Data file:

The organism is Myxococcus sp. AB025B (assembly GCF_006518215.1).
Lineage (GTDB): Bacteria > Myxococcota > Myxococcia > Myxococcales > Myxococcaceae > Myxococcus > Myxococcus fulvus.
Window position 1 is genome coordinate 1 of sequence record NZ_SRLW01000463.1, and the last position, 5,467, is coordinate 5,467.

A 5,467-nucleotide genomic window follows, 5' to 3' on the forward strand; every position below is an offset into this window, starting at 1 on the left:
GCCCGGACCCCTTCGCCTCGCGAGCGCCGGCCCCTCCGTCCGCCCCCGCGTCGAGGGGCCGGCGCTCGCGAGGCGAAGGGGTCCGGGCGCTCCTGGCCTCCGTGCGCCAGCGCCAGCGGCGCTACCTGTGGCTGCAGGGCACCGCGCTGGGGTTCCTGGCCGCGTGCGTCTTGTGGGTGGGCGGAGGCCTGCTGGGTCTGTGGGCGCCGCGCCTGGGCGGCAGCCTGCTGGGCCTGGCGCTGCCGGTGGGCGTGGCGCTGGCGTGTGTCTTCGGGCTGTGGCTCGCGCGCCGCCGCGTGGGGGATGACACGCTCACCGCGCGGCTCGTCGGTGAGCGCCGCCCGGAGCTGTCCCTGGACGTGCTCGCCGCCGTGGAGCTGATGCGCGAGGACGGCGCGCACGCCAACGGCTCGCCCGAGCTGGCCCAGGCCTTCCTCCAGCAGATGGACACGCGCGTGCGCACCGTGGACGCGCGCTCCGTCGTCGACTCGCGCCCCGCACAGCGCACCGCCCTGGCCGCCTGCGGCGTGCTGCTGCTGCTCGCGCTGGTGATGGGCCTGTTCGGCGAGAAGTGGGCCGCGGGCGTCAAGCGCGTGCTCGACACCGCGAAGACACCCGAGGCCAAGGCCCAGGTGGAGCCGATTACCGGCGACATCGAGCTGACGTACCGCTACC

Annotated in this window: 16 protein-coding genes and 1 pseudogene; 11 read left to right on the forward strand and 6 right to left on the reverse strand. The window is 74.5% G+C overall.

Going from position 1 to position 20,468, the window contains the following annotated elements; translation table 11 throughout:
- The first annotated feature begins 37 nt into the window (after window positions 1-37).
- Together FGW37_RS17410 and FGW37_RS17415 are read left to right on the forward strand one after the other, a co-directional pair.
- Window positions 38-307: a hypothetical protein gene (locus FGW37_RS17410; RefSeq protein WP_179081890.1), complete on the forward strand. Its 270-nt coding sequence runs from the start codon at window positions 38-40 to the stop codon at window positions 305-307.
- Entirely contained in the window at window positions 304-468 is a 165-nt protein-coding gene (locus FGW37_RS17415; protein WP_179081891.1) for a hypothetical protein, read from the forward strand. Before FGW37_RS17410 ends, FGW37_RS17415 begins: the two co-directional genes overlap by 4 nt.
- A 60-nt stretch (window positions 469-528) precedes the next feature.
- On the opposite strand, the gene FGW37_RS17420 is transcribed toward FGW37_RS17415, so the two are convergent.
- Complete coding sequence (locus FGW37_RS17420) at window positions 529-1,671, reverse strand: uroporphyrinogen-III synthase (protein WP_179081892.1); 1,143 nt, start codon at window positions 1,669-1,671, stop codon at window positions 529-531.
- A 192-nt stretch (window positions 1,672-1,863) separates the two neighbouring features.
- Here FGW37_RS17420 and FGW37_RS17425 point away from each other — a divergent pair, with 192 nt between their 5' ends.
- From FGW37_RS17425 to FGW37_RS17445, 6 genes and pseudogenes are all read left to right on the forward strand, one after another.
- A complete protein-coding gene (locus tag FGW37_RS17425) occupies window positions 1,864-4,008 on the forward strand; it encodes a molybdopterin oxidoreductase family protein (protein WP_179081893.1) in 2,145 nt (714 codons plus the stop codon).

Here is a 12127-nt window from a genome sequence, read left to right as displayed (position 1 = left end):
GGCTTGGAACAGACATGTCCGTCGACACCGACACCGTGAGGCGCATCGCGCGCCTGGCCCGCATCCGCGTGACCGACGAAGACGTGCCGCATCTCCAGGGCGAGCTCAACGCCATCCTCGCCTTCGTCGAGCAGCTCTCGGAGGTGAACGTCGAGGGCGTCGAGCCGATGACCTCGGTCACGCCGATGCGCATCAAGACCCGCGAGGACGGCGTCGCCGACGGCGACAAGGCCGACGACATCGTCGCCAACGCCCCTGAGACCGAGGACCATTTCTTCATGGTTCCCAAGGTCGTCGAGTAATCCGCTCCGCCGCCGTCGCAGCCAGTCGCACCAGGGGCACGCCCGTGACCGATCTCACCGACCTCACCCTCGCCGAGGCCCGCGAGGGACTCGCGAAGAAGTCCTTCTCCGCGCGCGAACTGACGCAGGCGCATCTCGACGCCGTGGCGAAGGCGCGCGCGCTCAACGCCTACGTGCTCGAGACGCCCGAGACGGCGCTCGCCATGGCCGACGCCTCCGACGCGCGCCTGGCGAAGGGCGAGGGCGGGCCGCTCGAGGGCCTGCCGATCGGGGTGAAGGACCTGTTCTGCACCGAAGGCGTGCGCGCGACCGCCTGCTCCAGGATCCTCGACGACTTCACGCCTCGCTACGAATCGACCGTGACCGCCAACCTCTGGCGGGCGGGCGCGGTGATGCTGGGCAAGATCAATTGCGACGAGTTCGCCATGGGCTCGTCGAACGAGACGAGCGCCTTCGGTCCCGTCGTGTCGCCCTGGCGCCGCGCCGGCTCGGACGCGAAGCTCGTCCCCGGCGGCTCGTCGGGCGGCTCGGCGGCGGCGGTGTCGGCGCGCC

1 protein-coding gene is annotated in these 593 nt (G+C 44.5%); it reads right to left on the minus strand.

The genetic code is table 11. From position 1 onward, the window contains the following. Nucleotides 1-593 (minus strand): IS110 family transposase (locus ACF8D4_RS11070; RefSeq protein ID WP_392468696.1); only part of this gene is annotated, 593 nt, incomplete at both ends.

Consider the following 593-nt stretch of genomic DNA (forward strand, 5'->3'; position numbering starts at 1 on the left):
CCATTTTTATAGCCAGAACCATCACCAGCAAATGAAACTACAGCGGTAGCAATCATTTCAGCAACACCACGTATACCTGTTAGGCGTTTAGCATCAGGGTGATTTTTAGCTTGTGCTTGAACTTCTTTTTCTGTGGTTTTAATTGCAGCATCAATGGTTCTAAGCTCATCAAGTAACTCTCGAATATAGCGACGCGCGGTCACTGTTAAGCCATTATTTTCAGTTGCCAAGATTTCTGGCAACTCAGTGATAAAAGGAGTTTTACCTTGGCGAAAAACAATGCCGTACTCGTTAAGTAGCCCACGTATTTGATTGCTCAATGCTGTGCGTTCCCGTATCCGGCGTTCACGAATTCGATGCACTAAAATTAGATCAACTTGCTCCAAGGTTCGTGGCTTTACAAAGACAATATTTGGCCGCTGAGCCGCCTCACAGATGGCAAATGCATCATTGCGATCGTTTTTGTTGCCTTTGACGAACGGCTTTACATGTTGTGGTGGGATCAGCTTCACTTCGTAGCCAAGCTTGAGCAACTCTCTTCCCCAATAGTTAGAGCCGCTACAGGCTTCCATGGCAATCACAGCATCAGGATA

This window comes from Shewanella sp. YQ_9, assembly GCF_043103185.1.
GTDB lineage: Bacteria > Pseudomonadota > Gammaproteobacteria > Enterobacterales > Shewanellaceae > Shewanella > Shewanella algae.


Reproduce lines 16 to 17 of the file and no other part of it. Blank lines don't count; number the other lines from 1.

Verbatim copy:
- Here FGW37_RS17420 and FGW37_RS17425 point away from each other — a divergent pair, with 192 nt between their 5' ends.
- From FGW37_RS17425 to FGW37_RS17445, 6 genes and pseudogenes are all read left to right on the forward strand, one after another.